Producers can earn a premium by enrolling calves in verification programs
Tri State Livestock News
As consumers become more aware of where the beef they eat comes from, they are also becoming more interested in the history of that animal. Because of the growing interest in animal traceability, government programs are being developed for ranchers who are willing to keep better records on their animals and manage them to meet program requirements. Those producers can earn a premium when they market their calves.
Match cow herd to available forage by rolling back calving season
High Plains Journal
When most people think about animal welfare, they do not picture cows and calves grazing contentedly on a lush green pasture. But animal welfare is an issue for the cow-calf segment of the beef industry, also.
Abundant clover causing bloat problems
University of Kentucky, Southeast Farm Press
“We have heard about and seen an over-abundance of white clover in many pastures this year. This has raised concerns about bloat, and a number of producers have experienced death losses due to bloat in their cattle herds.”
Reported cases of frothy bloat in cattle are up quite a bit in 2010 compared to recent years.
As demand grows for locally raised meat, farmers turn to mobile slaughterhouses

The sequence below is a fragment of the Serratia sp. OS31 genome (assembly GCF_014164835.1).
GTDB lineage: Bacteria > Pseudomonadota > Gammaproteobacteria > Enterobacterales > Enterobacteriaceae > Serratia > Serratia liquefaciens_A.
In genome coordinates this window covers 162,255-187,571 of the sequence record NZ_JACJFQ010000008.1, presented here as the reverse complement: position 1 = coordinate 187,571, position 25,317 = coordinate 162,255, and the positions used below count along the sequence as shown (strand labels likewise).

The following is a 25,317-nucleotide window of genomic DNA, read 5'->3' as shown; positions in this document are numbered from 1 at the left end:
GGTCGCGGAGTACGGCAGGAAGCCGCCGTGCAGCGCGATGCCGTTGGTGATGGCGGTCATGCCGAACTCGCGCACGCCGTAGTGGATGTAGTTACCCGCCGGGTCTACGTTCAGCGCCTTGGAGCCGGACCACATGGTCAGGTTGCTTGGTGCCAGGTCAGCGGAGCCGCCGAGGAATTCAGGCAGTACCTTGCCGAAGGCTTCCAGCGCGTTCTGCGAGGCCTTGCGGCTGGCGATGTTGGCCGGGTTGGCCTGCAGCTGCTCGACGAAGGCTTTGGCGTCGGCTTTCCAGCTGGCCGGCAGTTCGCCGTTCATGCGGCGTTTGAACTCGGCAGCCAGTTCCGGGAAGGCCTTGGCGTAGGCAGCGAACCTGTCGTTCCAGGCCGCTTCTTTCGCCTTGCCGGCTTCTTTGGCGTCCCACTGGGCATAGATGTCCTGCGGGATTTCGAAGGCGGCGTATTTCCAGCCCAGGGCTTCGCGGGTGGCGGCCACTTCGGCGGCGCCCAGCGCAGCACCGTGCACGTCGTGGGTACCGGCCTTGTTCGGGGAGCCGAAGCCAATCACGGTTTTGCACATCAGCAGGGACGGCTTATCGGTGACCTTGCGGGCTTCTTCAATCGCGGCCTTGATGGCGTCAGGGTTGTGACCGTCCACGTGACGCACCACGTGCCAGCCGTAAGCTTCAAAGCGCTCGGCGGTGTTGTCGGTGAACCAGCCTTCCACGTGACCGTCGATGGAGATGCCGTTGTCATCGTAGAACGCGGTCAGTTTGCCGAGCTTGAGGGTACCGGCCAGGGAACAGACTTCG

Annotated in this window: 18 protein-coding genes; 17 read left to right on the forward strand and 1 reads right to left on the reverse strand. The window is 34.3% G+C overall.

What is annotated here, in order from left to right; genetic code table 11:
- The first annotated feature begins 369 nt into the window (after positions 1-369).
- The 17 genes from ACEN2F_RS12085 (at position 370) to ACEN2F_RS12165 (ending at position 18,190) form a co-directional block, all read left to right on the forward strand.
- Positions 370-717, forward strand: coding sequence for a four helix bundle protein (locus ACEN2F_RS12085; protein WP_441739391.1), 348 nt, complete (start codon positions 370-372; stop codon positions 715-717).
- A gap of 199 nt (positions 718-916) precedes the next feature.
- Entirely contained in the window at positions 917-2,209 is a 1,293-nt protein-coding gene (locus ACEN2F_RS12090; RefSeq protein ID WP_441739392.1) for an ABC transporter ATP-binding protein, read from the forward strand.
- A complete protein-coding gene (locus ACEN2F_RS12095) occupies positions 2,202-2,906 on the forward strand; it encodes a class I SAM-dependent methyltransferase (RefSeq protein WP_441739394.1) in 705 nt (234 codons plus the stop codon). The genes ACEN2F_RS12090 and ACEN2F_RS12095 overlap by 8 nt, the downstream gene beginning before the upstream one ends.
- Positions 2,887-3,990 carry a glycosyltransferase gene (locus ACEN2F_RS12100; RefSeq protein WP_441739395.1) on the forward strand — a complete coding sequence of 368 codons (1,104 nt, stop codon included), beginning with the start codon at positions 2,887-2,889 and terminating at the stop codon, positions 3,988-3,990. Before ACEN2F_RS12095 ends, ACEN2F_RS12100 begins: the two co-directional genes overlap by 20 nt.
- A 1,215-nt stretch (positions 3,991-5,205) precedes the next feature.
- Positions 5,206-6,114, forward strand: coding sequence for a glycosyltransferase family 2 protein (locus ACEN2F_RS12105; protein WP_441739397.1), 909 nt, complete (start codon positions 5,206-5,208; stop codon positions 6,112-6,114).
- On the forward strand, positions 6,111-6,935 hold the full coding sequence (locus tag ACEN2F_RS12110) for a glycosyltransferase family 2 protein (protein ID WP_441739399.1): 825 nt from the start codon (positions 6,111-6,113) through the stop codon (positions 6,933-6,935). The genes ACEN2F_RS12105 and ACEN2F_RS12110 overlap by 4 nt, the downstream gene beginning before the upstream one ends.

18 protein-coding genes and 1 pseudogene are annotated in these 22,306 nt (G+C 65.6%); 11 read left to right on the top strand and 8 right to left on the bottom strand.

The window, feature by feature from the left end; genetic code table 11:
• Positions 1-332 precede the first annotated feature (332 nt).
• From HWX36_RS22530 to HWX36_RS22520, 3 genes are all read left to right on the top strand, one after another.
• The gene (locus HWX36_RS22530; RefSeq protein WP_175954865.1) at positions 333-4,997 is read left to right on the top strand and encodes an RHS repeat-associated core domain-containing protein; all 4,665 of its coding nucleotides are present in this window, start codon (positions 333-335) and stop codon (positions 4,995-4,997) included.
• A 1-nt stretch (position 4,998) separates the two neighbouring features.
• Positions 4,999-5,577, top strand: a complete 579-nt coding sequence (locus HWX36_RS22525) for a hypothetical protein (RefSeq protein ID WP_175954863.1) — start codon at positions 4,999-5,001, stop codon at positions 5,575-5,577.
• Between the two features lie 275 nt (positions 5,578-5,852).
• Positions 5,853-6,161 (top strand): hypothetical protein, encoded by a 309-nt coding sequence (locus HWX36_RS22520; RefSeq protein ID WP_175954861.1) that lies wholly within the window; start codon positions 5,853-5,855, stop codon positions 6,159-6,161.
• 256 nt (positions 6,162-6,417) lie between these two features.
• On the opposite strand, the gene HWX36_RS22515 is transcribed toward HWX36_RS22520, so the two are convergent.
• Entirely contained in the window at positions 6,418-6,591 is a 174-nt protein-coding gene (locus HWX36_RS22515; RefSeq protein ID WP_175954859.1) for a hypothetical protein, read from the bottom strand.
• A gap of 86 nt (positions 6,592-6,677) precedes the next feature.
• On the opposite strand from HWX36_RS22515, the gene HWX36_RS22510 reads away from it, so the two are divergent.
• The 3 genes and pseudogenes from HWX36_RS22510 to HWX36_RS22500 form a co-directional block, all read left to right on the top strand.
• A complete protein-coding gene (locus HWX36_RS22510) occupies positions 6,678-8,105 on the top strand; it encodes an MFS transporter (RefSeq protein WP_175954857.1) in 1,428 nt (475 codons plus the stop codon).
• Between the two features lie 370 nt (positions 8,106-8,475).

When Kathryn Thomas wanted to turn her sheep into lamb chops, the federal government required her to haul them across Puget Sound on a ferry and then drive three hours to reach a suitable slaughterhouse.
Not anymore. These days, the slaughterhouse — and the feds — come to her.
Leon Metz: Irishman built empire on rustling of cattle
Pat Coghlan, an Irish immigrant who reached American shores in 1845, enlisted in the U.S. Army and was discharged in 1852 at San Antonio, Texas. By 1873, he had migrated to New Mexico territory, settling in Tularosa.
Many cattle farmers return to tradition of grass-fed beef
About 250 head of cattle followed Will Clark as he drove an old white pickup truck across a 1,300-acre farm his family owns between Saltville and Hungry Mother State Park.
Like father, like daughter
Ukiah Daily Journal
For the Magruder family, fifth-generation Potter Valley ranchers, the transference of responsibility for a 2,400-acre cattle ranch is passing from father to daughter.